3. mm Shawn Cramer says:

    Even the call to serve in megachurches as volunteers is presented as a commodified “value add” for the volunteer: “You’d be amazed at what you get from volunteering – the feelings of satisfaction and knowing you’re giving something back.”

  4. mm John McLarty says:

    “The Church does not need more commodified converts filling convention center seats, but rather She needs faithful followers who are experiencing profound spiritual transformation and leading the way of shalom in this world.” Amen. But how will a church be able to claim how blessed it is unless it’s full on Sunday with scores of congregants Tweeting quotes from the sermon? (This is only a somewhat rhetorical question.)

    • mm Darcy Hansen says:

      I’ve been considering wants and needs lately. What the Church wants and needs are two different things. I wonder if Her time of true suffering is approaching as the time of blessing fades away? When the unfruitful branches are pruned, it allows new growth and fruit to be produced. But pruning brings pain. It’s not what we want, but it is what we need. That doesn’t tweet very well though.

  5. mm Steve Wingate says:

    Being fully human is evidenced by…

    I agree with the outputs the author wrote in regards to what fully human “can” look like. Yet, I need to ask myself “how” does this happen. It surely does not happen by working harder or will power. And, I wonder, if it would be possible to make the mega church smaller like I witnessed in Medford OR would we still count out the mega church.

    • mm Darcy Hansen says:

      Feel free to pick up a copy of Benner’s book, Soulful Spirituality. A move toward being fully human looks like creating spiritually formative spaces and spiritually informative spaces. I think megachurches tend to lean toward the latter, thus while people are “saved” they aren’t being transformed. I don’t know what your church in Medford was like. I can only speak from my perspective and experience.

  6. mm Greg Reich says:


    You stated “Like the Model-T and the “withering under the weight of consumerism” nuclear family, the megachurch model is outdated in its ability to effectively disciple followers of Jesus Christ.”

    In some cases I would agree. I don’t think effective disciples can be massed produced nor do I think in today’s Christian environment with the many political hot topics that there would be a consensus of what an effective disciple is. Though I attend and serve in a large church I have many concerns over the mega church concept. I would be interested to see statistics on where their growth comes from, new christians or transplants. I spend a good portion of time working with small church pastors and hear their concerns of how they regularly lose people to larger churches with more programs. They can’t compete with the demands of the people’s requests for more nor should they have to. In a church culture where people put more emphasis on the programs that are being offered than on what’s being preached or lives being changed what needs to happen? People hop from church to church until they find what they want or they just leave all together. It was not uncommon when I was bi-vocational pastor to have people leave and cycle through the other churches in the community only to return a year later. What drives a mega churches growth? Why do people flock to mega churches avoiding the smaller more intimate family style churches? If the mega church model was uneffective why are they continuing to grow? I see and feel your concerns I am just not convinced the issue is a size thing.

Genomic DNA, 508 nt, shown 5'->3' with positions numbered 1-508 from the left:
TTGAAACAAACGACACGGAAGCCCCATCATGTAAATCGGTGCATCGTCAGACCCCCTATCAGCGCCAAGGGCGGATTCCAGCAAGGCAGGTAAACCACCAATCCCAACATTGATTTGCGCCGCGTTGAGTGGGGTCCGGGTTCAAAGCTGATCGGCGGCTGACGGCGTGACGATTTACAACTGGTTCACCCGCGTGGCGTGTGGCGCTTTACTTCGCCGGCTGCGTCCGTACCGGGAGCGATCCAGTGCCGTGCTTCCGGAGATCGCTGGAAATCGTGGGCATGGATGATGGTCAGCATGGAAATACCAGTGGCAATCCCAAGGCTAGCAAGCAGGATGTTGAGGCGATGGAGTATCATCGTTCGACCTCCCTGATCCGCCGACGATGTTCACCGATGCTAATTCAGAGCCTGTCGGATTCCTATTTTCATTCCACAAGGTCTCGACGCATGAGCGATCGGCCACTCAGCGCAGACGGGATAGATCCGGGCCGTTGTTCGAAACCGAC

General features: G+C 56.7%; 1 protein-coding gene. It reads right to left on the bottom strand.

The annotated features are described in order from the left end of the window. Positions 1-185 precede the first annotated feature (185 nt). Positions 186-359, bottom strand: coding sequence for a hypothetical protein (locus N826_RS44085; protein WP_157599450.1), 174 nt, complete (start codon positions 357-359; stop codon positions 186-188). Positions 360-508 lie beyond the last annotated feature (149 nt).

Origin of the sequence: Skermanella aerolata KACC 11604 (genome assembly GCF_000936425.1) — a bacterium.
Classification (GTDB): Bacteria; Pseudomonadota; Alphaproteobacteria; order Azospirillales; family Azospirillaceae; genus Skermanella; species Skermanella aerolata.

• mm Darcy Hansen says:

      Great questions. Let me try and work through them. I don’t have all the answers. I’m wrestling, like you.
      1. Shawn would say we need to change our KPIs when doing the measuring. Butts, budgets, and baptisms are not indicators for changed lives. So how do we begin to measure that which is often immeasurable? How do we measure the fruit of the spirit of a community?
      2 and 3. I think people go to megachurches because they think its what they want-but its actually not what they need. What they need happens in places where they are seen, heard, and known. But to be seen, heard, and known is to be vulnerable, and in a society that values strength and “I’ve got it all together,” it’s tough to be vulnerable. In megachurches people can hide in their shame and isolation. They slip in, have their wants met, and slip back out to attend to their daily lives. Capitalism fuels this, because they are also tired. Being in a small church means they are seen, heard, AND they will have to contribute, and at the end of a long week paying the bills and living the dream, they don’t have time to contribute more. Having a leadership team of a megachurch do all the work because they are passionate about serving others and helping them know Jesus, makes the megachurch an easy place to be. And an easy life filled with material goods is a blessed life. Right? It’s a vicious cycle.

      Now I’m sure there are some in those megachurch spaces that are being transformed into the likeness of Jesus, and are sharing the love of God in the world. I just don’t know how effective of a model it is overall. Again, I don’t see Jesus doing discipleship this way, so I keep wonder why we think we should?

  7. mm Greg Reich says:

    Good response! It is a vicious cycle that I pray will be disrupted. There is an old saying, “Give a man a fish feed him for a day, teach a man to fish feed him for a lifetime.” When people seek entertainment and not involvement they surely aren’t learning to feed themselves.